While most bluesy hard rock acts of the '70s and '80s hailed from the United States (the South, to be exact), there were several exceptions to the rule, such as Canadian singer/guitarist Pat Travers. Born in Toronto on April 12, 1954, Travers first picked up the guitar just prior to entering his teens after witnessing a local performance by the great Jimi Hendrix. It wasn't long before Travers was studying the other top rock guitarists of the day (Eric Clapton, Jeff Beck, Jimmy Page, etc.), and paying his dues by playing in bar bands in Quebec. His first true touring gig came his way when he hooked up with '50s rock & roll vet Ronnie Hawkins (best known for performing with a backing cast that would eventually transform into the Band).
But Travers' main love was hard rock, so after a year, he packed up his belongings and headed to London. Shortly after touchdown in the U.K., Travers recorded a demo that would land him a recording deal with Polydor and result in the release of his debut, Pat Travers, during the spring of 1976. A performance at England's annual Reading Festival the same year only piqued further interest, which resulted in two more releases in 1977, Makin' Magic and Putting It Straight (both of which followed a pre-Iron Maiden Nicko McBrain on drums), before Travers returned to North America and set his sights on the U.S. rock market.
Featuring drummer Tommy Aldridge, guitarist Pat Thrall, and bassist Mars Cowling, the new Travers band lineup premiered on 1979's Heat in the Street. This led to Travers' most commercially successful period, resulting in a pair of Top 30 releases, 1979's Live! Go for What You Know (considered by many Travers fans to be his finest hour) and 1980's Crash and Burn. But soon after the dawn of the '80s, bluesy hard rock seemed to quickly fall out of favor among the U.S. record buying public, in favor of slickly produced arena rock, and later, MTV-approved bands.
As a result, each subsequent Travers release sold less, as his last albums to appear on the U.S. album charts included 1981's Radio Active, 1982's Black Pearl, and 1984's Hot Shot. Unhappy with Polydor, Travers opted to take a break from releasing albums for the remainder of the decade, but continued to tour. Travers' 1990 comeback album, School of Hard Knocks, failed to re-spark interest on the charts, although he continued to issue new studio albums (Blues Tracks, Just a Touch, Blues Magnet, etc.) and archival live sets (King Biscuit Flower Hour, BBC Radio One Live in Concert) throughout the decade.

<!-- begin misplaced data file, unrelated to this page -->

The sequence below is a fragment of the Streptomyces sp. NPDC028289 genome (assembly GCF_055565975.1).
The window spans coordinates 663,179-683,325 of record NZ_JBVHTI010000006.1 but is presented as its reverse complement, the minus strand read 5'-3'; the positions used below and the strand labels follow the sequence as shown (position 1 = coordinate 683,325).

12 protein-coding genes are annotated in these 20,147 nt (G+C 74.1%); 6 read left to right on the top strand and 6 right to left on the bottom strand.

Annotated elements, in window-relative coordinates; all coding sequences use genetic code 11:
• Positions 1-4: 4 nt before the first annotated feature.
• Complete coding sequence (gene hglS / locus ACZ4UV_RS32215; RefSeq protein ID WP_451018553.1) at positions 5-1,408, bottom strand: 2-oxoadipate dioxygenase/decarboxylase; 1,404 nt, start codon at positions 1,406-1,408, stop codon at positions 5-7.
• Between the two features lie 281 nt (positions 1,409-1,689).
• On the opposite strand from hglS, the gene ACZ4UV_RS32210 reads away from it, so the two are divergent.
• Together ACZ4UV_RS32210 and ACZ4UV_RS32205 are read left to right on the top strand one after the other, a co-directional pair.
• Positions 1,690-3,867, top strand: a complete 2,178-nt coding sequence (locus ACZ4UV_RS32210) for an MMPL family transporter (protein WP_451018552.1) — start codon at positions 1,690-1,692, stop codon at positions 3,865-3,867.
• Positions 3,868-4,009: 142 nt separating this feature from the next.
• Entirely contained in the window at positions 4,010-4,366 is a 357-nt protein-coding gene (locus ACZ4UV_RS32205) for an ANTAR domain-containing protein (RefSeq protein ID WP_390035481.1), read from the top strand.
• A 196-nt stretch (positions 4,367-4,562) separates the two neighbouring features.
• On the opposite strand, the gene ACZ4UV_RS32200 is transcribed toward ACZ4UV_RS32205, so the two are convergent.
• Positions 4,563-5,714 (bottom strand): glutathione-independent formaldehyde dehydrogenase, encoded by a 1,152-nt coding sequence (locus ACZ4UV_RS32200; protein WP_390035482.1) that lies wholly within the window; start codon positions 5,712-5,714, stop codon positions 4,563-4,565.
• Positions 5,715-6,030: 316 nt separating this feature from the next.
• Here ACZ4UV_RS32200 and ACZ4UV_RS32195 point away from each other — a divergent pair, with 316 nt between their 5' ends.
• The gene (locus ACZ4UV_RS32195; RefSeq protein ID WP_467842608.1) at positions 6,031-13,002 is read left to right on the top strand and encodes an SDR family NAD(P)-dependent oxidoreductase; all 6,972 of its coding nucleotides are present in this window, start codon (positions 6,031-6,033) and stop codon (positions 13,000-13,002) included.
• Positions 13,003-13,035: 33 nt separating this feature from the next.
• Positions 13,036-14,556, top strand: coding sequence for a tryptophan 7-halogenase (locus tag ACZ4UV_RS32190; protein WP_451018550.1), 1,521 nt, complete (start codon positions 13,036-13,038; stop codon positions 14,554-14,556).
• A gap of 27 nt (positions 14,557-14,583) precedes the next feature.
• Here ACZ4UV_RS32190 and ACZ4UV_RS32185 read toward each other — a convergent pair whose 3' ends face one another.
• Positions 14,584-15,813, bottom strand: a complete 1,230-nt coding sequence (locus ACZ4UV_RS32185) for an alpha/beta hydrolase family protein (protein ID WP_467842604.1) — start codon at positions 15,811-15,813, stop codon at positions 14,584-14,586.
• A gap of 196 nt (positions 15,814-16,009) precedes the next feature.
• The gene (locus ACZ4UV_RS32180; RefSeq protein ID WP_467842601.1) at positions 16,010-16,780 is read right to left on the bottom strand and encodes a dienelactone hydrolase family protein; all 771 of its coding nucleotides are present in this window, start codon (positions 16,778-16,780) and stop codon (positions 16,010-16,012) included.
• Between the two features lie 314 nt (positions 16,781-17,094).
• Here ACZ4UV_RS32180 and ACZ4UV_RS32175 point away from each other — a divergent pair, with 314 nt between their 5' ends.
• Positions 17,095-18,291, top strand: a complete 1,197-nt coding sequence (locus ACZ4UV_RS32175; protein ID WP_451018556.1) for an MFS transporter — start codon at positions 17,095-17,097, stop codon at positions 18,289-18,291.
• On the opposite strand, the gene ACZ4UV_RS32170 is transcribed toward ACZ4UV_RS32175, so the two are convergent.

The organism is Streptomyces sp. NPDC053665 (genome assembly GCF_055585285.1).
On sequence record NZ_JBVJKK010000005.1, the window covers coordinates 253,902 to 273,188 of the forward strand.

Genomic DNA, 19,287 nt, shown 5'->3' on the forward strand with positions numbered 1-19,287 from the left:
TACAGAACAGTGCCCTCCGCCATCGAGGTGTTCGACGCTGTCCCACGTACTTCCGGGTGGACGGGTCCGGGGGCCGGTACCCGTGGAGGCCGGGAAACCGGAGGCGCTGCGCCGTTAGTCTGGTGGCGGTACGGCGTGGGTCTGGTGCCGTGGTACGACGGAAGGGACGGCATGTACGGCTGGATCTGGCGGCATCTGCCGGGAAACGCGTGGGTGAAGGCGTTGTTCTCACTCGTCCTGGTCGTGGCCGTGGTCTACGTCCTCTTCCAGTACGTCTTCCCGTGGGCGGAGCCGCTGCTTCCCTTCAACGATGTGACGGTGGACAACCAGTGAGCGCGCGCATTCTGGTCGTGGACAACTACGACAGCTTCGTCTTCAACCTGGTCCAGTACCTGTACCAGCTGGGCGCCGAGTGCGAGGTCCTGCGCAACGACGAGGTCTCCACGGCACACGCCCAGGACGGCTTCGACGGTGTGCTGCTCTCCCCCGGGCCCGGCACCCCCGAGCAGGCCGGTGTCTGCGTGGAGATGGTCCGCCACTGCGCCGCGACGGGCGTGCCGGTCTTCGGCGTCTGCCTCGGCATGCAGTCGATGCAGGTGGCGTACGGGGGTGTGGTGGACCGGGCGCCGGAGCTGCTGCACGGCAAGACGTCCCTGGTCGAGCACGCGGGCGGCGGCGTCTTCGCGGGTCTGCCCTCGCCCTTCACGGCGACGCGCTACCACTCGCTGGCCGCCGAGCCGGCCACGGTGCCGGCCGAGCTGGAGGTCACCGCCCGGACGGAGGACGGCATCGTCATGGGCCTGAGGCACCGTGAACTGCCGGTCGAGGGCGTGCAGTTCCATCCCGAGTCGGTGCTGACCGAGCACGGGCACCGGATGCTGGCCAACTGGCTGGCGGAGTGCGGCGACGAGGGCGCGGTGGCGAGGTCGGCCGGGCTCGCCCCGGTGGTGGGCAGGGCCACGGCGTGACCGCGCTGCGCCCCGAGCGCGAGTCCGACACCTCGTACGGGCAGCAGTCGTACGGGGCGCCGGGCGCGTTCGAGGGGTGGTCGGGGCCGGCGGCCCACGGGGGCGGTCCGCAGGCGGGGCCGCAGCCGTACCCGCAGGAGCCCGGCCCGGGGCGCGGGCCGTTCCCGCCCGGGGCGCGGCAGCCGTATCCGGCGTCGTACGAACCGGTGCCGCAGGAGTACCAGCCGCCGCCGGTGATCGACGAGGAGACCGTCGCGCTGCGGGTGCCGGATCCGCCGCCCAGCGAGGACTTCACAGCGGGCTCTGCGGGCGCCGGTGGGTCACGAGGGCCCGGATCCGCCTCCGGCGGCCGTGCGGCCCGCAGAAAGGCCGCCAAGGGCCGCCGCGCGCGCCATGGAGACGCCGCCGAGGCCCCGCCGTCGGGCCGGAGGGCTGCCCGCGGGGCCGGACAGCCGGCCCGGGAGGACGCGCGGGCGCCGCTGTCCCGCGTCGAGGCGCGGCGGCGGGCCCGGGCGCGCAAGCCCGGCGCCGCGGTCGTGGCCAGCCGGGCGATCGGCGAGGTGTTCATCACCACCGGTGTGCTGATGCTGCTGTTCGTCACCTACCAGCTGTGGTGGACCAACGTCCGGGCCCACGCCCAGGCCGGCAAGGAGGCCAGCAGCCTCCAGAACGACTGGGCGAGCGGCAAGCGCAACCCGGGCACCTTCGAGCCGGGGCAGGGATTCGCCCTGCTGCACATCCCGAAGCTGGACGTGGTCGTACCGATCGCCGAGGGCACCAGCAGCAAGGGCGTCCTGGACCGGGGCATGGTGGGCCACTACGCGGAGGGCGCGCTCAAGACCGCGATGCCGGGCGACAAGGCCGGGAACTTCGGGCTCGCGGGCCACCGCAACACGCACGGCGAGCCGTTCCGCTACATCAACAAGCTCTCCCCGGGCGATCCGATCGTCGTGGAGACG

Travers continues to tour and record regularly (playing alongside the likes of Night Ranger's Jeff Watson, Cinderella's Tom Keifer, and Rick Derringer), and in 2001, performed as part of the Voices of Classic Rock tour. Travers emerged from the recording studio once more in 2003, with P.T. Power Trio, a recording that featured covers of songs by the likes of Cream ("White Room"), Robin Trower ("Day of the Eagle"), and ZZ Top ("Nasty Dogs and Funky Kings"), among others. Subsequent releases include 2004's It Takes A Lot of Balls, a collaboration with Carmine Appice, PT=MC2 (2005), a second Power Trio outing called P.T. Power Trio 2 (2006), Travelin' Blues (2009), Blues on Fire (2012), Can Do (2013), and Retro Rocket (2015). In 2016, Travers reunited with Appice for the cheekily titled Balls Album, which saw the dynamic duo tearing through a set of classic blues-rock numbers. ~ Greg Prato